Friday, 29 April 2016

Y - Young Americans

Ain't there a child I can hold without judging?
Ain't there a pen that will write before they die?
Ain't you proud that you've still got faces?
Ain't there one damn song that can make me
break down and cry?

The title track of David Bowie's album Young Americans was the result of his "obsession" with soul music.  It was recorded at Sigma Sound Studios, Philadelphia in August of 1974, and released as a single in February 1975 with "Suffragette City" (UK) or "Knock on Wood" (US) as the B-side.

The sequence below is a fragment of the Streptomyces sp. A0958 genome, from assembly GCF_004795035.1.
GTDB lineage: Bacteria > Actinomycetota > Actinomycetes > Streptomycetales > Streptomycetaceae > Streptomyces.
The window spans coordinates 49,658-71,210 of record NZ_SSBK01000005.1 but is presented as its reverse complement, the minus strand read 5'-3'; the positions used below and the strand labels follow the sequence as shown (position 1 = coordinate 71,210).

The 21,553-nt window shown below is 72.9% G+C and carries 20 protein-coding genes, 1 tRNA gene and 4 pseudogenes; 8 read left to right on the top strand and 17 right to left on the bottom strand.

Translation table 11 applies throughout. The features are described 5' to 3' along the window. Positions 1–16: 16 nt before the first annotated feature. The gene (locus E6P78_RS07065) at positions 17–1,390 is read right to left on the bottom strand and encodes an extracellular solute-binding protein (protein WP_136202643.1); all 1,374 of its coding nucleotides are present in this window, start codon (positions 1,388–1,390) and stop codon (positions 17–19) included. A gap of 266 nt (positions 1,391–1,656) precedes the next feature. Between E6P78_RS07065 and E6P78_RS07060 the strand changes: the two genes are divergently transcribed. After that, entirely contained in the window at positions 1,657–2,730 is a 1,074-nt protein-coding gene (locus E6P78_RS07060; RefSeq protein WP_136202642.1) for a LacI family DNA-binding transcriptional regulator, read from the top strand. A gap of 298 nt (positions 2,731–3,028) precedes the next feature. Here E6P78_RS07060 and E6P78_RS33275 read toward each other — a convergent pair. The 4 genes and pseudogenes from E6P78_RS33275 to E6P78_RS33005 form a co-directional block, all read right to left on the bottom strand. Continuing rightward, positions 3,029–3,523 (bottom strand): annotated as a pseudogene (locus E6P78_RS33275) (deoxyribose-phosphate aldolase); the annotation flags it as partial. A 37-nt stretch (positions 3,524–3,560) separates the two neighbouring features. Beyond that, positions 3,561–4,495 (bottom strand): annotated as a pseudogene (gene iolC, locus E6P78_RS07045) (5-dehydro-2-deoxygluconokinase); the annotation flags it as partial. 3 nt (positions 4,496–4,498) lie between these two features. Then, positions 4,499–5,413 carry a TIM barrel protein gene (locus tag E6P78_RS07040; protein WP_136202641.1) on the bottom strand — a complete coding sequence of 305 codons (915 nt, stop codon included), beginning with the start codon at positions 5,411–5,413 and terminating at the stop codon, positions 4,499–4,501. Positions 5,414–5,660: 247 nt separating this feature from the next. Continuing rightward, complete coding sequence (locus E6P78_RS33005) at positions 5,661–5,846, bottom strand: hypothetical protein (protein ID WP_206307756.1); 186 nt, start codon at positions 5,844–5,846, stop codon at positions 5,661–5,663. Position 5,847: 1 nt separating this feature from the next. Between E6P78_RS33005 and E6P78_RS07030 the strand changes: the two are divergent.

Bowie would later refer to the album's sound as "plastic soul... the squashed remains of ethnic music as it survives in the age of Muzak rock, written and sung by a white limey" (a derogatory term for people from England).  The song marks the first time that Bowie would work with guitarist Carlos Alomar and singer Luther Vandross.  Its lyrics jab at many issues of the time, from black repression to the Nixon scandal.  The line I heard the news today, oh boy! was lifted from the Beatles song "A Day in the Life".

"Young Americans" was a massive hit in North America, reaching position 28 on the U.S. Billboard Hot 100 and position 33 on the Canadian Singles Chart.  Rolling Stone Magazine has this song ranked at number 481 on its list of the 500 Greatest Songs of all Time.

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